Statistical Representations of Reported Crimes on Reed Campus
CW: Mentions of Sexual Assault and Dating Violence
On Monday, Director of Community Safety Gary Granger released Reed’s Annual Security Report (ASR) outlining crime statistics on and near Reed campus for the 2018 calendar year. Under the Jeanne Clery Disclosure of Campus Security Policy and Campus Crime Statistics Act (the “Clery Act”), colleges and universities are required to release crime and safety statistics each year. The report released for 2019 outlines data collected from 2018. Note that this data is organized by calendar year, not academic year—so the data for 2018 spans the end of the 2017-2018 school year and the beginning of the 2018-2019 school year.
All charts are based on the data reported in the 2019 ASR.
One surprising result in the report is that the number of Clery-eligible reported sex offenses fell dramatically from 2017 to 2018, dropping five-fold from 75 to 15 cases. However, as Sexual Health, Advocacy, and Relationship Education (SHARE) Program Director Rowan Frost explained, “the ASR is not a reflection of the number of sexual assaults, etc. that actually happen on campus, and shouldn’t be used to evaluate the actual incidence rates.” The number of reports of sex offenses are not necessarily indicitive of the number of sex offenses, and the criterea under which a reported sex offense counts towards Clery statistics does not include, for example, reported offenses off Reed campus outside of Reed events.
Despite this, decreases in Clery-reported sex offenses were mirrored by decreases in reported sex offenses in Frost’s anonymous Sexual Misconduct Survey. As to this decrease, Granger posits that it might be due to the fact that SHARE advocates (and Rowan Frost herself) have become confidential sources for survivors in recent years, and are no longer required to report instances of sexual assault to Community Safety or law enforcement. This provides survivors with an alternative source for accessing sexual assault resources that does not result in a Community Safety report.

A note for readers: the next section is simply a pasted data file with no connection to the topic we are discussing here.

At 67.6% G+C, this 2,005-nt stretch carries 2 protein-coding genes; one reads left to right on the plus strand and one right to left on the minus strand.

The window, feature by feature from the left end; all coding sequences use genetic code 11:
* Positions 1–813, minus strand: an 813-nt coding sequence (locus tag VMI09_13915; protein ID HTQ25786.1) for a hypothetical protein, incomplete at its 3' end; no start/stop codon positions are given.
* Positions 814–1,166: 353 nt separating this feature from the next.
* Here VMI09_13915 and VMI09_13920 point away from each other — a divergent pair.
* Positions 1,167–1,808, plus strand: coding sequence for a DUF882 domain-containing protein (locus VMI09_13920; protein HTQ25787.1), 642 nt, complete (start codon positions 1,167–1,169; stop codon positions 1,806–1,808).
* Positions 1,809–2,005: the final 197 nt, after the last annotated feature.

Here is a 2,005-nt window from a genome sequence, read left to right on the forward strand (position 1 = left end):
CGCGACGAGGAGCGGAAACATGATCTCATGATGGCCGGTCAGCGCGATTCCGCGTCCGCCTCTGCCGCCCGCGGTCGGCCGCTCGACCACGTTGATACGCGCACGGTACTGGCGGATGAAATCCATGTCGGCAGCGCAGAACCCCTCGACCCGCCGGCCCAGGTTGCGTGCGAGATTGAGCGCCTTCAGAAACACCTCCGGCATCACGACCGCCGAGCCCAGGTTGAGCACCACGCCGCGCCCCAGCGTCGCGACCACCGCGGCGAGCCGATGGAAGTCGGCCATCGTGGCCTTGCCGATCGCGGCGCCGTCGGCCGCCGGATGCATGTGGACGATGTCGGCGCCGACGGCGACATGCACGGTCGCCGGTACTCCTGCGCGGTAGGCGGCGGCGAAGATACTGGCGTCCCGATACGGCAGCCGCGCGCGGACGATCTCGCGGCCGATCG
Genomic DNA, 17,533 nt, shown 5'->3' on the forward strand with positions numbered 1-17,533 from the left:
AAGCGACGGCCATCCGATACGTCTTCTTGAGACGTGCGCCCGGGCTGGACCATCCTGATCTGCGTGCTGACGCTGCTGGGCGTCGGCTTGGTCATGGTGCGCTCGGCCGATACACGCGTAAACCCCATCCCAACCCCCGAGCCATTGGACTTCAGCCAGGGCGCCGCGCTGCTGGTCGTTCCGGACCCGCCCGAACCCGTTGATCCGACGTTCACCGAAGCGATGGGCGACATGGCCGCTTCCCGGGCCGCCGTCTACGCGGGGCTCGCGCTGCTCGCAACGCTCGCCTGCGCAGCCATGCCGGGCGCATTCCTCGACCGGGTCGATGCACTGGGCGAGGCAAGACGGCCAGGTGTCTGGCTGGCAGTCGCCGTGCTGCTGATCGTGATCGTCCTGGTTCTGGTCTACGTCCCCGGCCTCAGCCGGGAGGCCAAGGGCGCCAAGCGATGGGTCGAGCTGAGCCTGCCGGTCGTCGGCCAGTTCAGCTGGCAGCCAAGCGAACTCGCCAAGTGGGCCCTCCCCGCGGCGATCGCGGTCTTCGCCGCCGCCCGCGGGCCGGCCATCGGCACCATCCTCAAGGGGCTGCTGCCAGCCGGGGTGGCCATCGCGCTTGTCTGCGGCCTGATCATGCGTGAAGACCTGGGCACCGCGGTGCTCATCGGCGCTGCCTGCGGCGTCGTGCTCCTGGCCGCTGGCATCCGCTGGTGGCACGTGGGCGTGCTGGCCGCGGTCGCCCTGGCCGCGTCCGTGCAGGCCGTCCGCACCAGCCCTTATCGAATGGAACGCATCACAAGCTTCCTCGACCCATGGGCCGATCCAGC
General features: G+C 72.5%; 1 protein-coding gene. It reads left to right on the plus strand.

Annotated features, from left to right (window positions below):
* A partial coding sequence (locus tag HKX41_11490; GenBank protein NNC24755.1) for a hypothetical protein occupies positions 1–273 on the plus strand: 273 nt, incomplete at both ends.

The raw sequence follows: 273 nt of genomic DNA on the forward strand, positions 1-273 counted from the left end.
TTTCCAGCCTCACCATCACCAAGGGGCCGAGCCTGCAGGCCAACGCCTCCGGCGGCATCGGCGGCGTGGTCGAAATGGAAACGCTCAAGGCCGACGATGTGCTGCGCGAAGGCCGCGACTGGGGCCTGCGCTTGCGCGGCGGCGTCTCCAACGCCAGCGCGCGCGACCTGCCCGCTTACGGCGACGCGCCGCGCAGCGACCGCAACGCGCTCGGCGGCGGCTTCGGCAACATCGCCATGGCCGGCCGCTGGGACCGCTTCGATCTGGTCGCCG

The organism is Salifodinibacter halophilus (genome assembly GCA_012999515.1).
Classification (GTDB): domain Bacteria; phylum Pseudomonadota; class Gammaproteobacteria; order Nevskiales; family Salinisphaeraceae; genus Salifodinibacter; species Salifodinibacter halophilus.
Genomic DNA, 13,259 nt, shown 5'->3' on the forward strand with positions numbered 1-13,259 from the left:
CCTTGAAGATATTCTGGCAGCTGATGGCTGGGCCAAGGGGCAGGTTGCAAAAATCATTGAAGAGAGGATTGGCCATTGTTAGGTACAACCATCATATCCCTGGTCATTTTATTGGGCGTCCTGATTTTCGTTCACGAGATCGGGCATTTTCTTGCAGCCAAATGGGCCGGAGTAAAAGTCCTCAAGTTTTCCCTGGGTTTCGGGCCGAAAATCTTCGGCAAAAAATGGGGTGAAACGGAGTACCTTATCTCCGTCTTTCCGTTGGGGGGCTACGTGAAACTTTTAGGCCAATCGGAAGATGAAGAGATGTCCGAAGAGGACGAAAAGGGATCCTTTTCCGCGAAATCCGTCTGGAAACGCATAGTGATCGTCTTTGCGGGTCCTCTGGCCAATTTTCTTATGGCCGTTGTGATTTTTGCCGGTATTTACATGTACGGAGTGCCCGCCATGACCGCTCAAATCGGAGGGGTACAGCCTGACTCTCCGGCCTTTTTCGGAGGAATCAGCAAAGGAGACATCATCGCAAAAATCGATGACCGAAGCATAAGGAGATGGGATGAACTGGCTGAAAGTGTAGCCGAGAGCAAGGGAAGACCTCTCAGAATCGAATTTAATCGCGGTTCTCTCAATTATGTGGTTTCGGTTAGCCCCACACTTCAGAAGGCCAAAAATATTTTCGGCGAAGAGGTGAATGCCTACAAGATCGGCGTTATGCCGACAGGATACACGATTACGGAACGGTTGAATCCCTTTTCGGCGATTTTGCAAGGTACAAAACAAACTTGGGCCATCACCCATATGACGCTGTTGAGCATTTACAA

Liquor and Drug Law violations also fell dramatically in 2018. Granger posited several possible explanations for this drop. Cannabis use, which spiked when cannabis was legalized in Oregon, might have dropped in recent years. Cannabis use might have also supplanted alcohol use, explaining the sharp drop in liquor violations.
Granger also pointed to a change in admissions policies as a possible explanation: Reed only recently began considering students’ disciplinary records when making admissions decisions, which Granger believes might have resulted in a reduction in on-campus drug use.
Overall, Granger emphasized that these Clery report statistics “are not representative of a lot of things we care about on campus.” Crimes such as bike theft, vandalism, and car break-ins do not feature in the report, and the numbers are skewed by small sample sizes and strict reporting criteria. “Look at them with interest,” Granger explained, “but I wouldn’t put a lot of stock in these numbers on their own.”